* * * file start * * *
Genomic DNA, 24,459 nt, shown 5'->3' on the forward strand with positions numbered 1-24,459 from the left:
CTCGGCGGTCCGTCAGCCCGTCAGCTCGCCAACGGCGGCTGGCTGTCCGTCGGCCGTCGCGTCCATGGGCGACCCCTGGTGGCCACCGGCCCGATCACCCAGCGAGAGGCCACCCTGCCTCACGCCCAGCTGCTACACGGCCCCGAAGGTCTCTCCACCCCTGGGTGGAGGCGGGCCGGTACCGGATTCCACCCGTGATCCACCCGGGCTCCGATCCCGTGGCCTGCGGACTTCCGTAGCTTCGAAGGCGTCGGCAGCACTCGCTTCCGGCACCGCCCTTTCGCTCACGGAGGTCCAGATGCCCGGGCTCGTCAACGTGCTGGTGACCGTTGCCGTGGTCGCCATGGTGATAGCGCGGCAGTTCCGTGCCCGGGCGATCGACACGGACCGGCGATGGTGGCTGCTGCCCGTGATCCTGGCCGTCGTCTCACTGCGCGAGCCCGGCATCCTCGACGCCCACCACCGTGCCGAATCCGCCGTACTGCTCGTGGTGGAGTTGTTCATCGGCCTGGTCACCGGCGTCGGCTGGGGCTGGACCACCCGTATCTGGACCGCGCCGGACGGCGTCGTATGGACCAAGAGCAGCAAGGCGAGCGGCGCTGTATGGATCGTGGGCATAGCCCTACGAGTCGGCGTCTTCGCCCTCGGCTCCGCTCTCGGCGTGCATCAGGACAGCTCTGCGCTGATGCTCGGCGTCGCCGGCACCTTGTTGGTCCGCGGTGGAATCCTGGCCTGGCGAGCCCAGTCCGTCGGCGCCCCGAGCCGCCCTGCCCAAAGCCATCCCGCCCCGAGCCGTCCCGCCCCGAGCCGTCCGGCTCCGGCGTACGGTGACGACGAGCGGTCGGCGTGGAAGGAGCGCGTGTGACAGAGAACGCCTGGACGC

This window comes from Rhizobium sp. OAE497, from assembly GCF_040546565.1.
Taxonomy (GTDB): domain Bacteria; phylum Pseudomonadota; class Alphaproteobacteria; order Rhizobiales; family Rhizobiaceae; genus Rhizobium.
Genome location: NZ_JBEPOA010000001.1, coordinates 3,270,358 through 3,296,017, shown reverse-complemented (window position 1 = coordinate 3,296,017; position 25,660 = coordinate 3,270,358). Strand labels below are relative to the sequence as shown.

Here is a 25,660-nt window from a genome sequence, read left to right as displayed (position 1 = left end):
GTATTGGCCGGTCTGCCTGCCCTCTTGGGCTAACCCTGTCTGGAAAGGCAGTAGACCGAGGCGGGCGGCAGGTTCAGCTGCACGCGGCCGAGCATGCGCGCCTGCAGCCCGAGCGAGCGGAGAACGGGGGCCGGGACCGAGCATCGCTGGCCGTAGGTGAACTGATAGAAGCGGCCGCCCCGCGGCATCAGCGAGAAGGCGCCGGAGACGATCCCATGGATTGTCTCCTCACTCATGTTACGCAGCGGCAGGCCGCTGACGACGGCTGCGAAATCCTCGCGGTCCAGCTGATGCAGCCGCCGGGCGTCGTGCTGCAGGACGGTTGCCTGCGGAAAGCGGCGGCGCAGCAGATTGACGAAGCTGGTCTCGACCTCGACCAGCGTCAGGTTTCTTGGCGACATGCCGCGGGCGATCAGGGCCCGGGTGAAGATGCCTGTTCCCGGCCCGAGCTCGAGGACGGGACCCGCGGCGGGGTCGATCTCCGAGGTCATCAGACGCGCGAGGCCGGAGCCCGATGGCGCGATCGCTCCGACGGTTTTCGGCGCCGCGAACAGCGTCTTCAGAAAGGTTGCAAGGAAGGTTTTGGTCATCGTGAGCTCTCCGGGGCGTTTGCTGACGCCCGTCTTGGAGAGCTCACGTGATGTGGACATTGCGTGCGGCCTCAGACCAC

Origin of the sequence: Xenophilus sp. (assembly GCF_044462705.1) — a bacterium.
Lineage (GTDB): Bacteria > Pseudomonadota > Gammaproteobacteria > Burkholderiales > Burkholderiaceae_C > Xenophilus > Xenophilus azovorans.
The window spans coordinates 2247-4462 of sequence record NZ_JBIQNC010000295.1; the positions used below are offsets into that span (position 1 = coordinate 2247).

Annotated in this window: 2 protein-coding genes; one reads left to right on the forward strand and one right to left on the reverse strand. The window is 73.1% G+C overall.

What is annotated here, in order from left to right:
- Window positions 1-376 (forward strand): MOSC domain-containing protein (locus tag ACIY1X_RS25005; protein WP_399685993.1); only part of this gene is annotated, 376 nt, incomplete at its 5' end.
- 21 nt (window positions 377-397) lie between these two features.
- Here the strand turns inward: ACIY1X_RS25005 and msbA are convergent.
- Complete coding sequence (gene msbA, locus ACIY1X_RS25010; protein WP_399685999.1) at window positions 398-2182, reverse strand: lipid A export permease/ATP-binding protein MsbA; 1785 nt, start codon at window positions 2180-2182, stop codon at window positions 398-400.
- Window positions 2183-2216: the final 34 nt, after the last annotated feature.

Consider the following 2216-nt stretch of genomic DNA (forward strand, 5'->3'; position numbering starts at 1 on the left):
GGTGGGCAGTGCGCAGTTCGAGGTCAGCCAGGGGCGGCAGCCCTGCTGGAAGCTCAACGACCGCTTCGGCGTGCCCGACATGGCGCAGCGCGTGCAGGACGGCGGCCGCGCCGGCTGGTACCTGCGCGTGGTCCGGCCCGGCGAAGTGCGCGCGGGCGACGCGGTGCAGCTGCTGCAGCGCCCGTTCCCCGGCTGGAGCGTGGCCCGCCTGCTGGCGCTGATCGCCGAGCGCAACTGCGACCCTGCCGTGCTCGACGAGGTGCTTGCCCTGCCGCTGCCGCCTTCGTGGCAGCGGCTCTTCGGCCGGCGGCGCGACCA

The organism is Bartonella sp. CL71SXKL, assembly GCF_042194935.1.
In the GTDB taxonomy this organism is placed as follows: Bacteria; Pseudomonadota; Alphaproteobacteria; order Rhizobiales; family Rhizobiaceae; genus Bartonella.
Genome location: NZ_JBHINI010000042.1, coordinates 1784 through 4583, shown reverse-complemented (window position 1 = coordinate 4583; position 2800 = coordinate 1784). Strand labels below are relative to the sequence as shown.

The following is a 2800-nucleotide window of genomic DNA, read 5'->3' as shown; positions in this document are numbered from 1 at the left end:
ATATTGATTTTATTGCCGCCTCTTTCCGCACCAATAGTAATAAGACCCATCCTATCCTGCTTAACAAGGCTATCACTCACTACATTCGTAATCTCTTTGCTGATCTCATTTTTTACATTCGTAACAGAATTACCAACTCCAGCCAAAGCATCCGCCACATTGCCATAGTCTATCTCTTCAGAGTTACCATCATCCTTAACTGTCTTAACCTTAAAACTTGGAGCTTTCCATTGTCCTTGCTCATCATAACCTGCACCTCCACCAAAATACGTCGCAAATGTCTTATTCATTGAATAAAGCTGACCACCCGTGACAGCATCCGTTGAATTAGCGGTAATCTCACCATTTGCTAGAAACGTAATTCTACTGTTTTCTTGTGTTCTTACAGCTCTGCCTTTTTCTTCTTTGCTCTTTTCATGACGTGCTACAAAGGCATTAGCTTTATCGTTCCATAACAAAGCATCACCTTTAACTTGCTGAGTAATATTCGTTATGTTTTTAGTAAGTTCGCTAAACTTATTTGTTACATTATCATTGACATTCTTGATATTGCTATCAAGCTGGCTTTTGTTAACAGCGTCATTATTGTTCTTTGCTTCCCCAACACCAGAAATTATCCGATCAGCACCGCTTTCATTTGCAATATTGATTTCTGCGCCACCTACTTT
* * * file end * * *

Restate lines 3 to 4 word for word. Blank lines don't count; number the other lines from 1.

This window comes from Rhizobium sp. OAE497, from assembly GCF_040546565.1.
Taxonomy (GTDB): domain Bacteria; phylum Pseudomonadota; class Alphaproteobacteria; order Rhizobiales; family Rhizobiaceae; genus Rhizobium.